Why smart cities?Against the background of economic and technological changes caused by the globalization and the integration process, cities in Europe face the challenge of combining competitiveness and sustainable urban development simultaneously. Very evidently, this challenge is likely to have an impact on issues of Urban Quality such as housing, economy, culture, social and environmental conditions.
This project, however, does not deal with the leading European metropolises but with medium-sized cities and their perspectives for development. Even though the public attention the vast majority of the urban population lives in such cities, the main focus of urban research tends to be on the ‘global’ metropolises. As a result, the challenges of medium-sized cities, which can be rather different, remain unexplored to a certain degree. Medium-sized cities, which have to cope with competition of the larger metropolises on corresponding issues, appear to be less well equipped in terms of critical mass, resources and organizing capacity.
Why another ranking and benchmarking?To enforce an endogen development and achieve a good position, these cities have to aim on identifying their strengths and weaknesses as well as to identify their chances for positioning and to ensure and extend comparative advantages in certain key resources against other cities of the same level. City rankings are a tool to identify these assets . Although they are quite common in recent time, current rankings are very different in their approaches or methods. Mostly they have quite specific aims focused on shareholder interests. Also, the local governments seldom discuss ranking results in public, if the own city is not ranked high. Due to different interests behind rankings and the indicators and methodological approaches used it is also normal that one city is ranked very different in different rankings. Additionally, medium-sized cities are often not considered when they are not recognised on a global level which would actually premise already a very good position.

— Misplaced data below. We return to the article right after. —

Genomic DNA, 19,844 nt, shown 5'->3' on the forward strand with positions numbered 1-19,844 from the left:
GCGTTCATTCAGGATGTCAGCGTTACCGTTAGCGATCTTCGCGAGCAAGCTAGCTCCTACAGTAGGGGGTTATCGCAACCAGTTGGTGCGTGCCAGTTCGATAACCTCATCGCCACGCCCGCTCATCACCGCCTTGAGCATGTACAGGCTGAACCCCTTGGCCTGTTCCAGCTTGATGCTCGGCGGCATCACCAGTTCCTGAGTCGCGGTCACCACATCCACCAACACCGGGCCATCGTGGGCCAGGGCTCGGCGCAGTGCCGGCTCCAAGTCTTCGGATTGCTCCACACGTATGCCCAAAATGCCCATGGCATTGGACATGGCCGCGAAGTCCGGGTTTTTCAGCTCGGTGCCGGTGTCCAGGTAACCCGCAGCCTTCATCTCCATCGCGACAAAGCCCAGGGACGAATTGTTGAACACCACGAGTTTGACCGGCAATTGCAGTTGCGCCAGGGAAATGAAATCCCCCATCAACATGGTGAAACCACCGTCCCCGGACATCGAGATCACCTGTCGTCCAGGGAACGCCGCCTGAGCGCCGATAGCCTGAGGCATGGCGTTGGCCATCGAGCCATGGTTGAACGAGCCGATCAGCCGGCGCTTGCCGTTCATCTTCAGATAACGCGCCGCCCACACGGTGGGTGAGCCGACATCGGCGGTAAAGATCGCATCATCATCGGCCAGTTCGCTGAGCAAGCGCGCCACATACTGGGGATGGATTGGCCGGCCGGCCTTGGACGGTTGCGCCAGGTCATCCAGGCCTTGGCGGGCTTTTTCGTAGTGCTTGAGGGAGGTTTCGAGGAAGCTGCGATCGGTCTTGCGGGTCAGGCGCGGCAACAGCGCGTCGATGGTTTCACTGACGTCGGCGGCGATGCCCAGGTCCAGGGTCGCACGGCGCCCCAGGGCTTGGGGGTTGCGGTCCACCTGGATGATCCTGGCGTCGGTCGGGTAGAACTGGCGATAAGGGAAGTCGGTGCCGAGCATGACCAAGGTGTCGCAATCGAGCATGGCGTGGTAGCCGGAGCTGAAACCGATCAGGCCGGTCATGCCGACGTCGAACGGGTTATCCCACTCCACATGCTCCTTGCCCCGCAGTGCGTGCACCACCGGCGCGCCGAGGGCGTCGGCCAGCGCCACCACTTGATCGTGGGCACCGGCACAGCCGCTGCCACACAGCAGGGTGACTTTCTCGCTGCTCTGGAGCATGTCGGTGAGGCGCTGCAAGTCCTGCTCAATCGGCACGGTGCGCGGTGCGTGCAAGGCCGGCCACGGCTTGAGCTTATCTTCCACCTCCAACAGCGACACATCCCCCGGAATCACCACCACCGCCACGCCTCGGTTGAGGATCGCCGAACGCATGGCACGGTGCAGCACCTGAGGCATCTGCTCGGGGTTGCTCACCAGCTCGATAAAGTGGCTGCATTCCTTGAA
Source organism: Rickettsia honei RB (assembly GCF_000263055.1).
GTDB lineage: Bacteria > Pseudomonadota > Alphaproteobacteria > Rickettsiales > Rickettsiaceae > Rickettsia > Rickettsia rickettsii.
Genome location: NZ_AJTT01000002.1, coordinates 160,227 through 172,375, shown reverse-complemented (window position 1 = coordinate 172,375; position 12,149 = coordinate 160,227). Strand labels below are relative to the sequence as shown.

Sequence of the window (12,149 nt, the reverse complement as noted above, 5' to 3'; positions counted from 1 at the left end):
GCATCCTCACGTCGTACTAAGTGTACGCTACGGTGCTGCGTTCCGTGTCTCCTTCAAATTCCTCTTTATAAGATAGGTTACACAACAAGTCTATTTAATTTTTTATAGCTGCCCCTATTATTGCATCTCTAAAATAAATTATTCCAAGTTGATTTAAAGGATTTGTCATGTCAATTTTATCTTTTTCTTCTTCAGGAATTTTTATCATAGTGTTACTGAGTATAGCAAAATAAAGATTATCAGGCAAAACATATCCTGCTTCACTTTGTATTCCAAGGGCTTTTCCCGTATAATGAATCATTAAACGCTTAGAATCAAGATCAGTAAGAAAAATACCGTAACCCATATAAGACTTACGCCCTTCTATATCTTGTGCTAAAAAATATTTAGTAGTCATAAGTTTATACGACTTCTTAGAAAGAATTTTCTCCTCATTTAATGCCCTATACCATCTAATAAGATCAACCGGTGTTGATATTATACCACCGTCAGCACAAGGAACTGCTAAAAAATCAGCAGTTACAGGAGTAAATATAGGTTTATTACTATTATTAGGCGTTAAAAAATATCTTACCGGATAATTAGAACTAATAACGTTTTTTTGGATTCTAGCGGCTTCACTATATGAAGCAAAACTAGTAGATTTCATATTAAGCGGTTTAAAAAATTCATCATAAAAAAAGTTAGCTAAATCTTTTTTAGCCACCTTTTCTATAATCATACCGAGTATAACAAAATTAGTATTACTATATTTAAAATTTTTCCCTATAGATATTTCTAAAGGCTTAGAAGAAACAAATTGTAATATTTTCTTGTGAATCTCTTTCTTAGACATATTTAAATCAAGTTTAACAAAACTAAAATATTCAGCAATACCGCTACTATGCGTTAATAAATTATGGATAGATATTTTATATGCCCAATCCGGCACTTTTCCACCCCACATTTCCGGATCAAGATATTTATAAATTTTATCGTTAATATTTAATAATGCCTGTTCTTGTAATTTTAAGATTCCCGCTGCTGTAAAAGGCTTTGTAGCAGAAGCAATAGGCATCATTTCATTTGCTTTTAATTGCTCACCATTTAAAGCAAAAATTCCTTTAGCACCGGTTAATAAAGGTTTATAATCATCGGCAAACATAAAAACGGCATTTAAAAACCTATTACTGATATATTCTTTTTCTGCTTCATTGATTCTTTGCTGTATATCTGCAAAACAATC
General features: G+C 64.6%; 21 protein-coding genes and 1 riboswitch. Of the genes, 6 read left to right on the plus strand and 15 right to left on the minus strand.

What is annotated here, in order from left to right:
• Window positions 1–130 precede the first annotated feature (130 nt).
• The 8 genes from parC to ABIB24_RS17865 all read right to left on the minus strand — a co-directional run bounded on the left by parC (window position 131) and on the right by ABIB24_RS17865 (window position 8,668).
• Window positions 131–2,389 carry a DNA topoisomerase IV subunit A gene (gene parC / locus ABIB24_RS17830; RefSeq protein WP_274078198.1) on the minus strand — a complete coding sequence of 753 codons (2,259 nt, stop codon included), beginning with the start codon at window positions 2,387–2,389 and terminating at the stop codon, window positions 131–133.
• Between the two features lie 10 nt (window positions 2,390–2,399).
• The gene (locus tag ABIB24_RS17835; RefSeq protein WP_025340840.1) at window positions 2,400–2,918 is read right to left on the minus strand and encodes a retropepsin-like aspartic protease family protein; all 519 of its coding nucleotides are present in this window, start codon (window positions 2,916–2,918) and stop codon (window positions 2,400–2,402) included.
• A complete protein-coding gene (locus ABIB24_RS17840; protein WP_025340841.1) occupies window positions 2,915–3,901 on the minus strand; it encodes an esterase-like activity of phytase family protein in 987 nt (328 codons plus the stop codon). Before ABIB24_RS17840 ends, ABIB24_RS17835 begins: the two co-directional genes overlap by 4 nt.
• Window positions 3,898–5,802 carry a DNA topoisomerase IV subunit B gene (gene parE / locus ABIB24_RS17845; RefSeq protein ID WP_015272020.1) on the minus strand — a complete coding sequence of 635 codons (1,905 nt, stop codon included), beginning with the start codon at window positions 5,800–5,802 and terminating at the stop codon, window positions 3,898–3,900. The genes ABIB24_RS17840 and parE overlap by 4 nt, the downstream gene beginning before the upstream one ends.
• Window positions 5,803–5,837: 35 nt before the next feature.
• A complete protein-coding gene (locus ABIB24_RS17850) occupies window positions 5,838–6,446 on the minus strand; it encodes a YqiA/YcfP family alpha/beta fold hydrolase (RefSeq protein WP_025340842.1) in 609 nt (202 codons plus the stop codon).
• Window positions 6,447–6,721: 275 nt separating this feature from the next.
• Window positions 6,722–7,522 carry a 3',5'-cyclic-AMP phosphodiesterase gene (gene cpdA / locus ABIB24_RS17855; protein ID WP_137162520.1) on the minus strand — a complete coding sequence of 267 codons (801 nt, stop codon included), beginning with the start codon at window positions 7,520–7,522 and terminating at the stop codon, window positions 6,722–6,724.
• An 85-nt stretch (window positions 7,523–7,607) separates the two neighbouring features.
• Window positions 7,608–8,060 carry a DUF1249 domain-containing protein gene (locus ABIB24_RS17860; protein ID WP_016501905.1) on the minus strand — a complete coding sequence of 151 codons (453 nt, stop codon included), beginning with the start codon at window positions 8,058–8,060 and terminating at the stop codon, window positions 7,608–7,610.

Many cities have shown their interest in getting an overview and insight in their performance. So they used the material and results from the 2007 smart city model. Some cities asked for in-depth evidence and integrated the smart city model results in relevant strategic planning acts. As time flies, cities change. Hence the need of a new up-to-date model raised. In the late year 2012 and early 2013, the TUWIEN/SRF team started a project, funded by several strongly interested medium-sized cities, to update the model for the first time. Please find here the results of this project, so-called “Smart City 2.0”.
Why these 71 cities?For the ranking a new city sample was selected . According to the project’s aim and its timeframe a feasible sample was defined according to two criteria: cities should be of medium size and they should be covered by accessible and relevant databases. The most comprehensive list of cities in Europe provides the Espon 1.1.1 project. It covers almost cities 1,600 cities in the Espon space (EU27+NO+CH) with data on population and some functional data.
For these reasons three knock-out criteria were elaborated on the basis of these 1,600 cities:
- Urban population between 100,000 and 500,000 (to obtain medium-sized cities)
- At least 1 University (to exclude cities with weak knowledge basis)
- Catchment area less than 1.500,000 inhabitants (to exclude cities which are dominated by a bigger city)
Additionally, the fact if a city is covered by the database of the Urban Audit – a European wide database on cities – is decisive for the benchmark as for reasons of data availability. Hence 94 cities remained and after a further adaptation and elaboration of cities and data accessibility and quality. Finally, 71 cities were chosen for the sample in year 2007. Also some changes in source databases led to modified city sample compared to year 2007. After checks of validity and liability, the project was done with 71 cities remaining in year 2012/2013.